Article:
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CompTIA Advanced Security Practitioner (CASP+) CAS-004
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TitleCompTIA Advanced Security Practitioner (CASP+) CAS-004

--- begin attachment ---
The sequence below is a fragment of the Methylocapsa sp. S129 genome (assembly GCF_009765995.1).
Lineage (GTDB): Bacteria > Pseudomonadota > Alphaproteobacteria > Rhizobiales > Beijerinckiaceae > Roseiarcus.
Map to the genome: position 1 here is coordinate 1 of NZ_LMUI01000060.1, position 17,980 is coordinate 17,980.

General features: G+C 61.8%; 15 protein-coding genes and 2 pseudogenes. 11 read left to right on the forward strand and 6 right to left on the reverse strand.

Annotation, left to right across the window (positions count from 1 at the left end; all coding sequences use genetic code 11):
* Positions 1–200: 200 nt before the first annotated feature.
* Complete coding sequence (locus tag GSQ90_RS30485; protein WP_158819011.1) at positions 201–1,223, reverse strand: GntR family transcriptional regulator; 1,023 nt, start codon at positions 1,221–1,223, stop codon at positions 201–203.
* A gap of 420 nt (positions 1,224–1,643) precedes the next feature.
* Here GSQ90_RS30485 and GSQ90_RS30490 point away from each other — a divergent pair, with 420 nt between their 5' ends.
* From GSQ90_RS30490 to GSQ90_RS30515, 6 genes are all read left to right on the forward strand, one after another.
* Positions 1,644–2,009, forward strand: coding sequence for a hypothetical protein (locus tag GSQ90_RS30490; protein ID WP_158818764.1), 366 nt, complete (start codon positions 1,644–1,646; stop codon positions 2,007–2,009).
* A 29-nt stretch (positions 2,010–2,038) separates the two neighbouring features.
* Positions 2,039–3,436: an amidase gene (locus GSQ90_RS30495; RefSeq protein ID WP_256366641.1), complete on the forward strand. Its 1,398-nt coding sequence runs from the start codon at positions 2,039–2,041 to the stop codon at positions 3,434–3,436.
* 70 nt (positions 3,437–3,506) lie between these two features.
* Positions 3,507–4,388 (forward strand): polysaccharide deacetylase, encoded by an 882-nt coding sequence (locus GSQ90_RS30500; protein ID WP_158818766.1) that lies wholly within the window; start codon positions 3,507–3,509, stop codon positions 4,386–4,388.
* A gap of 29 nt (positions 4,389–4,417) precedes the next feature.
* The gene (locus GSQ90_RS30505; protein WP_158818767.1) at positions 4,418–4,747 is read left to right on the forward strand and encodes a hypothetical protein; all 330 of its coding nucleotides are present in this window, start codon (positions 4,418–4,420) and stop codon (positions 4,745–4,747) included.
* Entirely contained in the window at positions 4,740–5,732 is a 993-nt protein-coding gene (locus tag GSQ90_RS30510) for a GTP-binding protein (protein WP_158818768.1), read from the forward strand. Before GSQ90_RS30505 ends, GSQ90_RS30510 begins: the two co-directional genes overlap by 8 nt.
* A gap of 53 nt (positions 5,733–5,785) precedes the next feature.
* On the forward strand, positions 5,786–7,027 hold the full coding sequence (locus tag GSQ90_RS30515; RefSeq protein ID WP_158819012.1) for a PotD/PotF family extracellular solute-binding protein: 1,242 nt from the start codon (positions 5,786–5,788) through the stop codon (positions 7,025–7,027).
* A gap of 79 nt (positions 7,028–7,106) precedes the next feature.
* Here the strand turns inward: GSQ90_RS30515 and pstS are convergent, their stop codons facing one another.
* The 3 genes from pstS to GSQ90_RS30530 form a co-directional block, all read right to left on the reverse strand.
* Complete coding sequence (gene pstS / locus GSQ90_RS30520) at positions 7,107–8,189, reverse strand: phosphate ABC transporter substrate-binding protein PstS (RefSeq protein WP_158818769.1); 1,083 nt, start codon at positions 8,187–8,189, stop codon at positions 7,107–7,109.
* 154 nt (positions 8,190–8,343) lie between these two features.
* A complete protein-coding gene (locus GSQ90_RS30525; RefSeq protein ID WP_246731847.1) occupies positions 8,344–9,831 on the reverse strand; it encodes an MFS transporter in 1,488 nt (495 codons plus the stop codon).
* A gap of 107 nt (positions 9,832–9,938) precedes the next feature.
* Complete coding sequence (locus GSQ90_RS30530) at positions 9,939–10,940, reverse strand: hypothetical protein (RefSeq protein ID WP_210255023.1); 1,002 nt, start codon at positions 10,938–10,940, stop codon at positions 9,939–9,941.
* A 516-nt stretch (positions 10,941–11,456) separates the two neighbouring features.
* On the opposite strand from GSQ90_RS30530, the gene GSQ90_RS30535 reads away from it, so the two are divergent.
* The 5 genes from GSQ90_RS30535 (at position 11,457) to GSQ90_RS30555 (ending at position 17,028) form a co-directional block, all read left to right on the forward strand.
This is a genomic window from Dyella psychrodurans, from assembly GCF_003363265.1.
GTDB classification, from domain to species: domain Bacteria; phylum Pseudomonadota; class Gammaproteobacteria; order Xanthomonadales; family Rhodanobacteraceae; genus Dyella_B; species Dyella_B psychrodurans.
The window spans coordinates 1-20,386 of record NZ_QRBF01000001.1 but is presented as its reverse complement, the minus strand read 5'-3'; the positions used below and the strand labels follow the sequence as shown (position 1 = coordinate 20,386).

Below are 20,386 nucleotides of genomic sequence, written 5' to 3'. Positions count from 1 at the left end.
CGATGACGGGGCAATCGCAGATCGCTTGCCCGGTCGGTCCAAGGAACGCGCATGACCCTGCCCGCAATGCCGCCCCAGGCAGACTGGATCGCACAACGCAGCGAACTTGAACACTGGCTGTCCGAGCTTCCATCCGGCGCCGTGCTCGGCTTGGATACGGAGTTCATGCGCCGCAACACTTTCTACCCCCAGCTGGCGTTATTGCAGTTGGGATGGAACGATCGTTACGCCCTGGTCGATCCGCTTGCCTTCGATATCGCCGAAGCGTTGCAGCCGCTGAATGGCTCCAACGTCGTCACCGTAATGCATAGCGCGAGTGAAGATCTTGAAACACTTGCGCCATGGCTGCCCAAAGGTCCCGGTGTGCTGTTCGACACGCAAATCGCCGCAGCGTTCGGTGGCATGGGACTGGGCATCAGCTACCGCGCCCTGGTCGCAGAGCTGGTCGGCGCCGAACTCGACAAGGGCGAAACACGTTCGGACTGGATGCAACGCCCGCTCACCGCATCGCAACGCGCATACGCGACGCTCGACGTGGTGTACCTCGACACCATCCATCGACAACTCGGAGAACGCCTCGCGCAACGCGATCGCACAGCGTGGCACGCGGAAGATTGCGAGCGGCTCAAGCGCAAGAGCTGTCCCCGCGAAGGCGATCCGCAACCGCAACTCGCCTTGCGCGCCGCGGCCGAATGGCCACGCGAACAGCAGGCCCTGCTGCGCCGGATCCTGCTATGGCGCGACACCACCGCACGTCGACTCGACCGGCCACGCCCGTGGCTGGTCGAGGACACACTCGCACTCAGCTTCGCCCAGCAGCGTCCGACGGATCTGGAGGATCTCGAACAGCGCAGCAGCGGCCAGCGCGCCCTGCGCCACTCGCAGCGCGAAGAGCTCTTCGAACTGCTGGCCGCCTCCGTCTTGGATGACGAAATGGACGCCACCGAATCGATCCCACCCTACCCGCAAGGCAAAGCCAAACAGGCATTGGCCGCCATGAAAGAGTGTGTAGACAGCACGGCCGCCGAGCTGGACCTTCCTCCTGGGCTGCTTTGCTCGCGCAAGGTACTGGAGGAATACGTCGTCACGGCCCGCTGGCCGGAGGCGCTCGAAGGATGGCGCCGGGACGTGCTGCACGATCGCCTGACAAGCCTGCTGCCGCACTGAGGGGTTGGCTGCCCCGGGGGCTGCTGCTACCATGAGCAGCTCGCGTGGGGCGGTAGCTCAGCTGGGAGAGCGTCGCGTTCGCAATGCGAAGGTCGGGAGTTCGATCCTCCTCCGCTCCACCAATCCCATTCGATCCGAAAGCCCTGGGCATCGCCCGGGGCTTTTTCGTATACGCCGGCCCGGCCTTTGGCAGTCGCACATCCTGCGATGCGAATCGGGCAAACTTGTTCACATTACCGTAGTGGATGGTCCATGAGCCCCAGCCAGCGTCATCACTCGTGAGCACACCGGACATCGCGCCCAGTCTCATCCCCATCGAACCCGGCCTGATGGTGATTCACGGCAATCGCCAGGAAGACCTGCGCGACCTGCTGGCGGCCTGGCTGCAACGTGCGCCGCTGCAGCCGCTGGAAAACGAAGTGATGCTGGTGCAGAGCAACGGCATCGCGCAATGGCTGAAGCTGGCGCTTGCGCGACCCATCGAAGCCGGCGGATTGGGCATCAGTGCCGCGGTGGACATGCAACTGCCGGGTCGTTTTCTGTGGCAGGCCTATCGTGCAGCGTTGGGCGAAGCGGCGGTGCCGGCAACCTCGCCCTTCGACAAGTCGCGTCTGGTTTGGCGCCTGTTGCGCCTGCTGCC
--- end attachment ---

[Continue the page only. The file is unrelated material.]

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In this section of the course, we're going to cover business continuity. We're going to be focused on objectives for four, explaining the importance of business continuity and disaster recovery concepts. Now, as we move through this section, we're going to start out by discussing business continuity planning and then diving into the fundamentals of a business impact analysis. Next, we'll dive deep into privacy impact analysis so you can better understand the importance of privacy in our organization's strategy and goals. Then we're going to discuss incident response planning, including the different roles and responsibilities involved during an instant response, as well as the importance of documenting your lessons learned from an instant response in your after-action reports. Finally, we'll discuss how you can test your business continuity, disaster recovery, instant response, and other plans within your organization. This includes the use of checklists, walkthroughs, tabletop exercises, full interruption tests, and parallel tests or simulation tests. Now, this section is all about following the old Boy Scout motto "Be Prepared" to ensure your organisation is prepared. We need to ensure we have resource plans ready to go, and we must ensure that they are practised and exercised at regular intervals. So let's jump into the section on business continuity.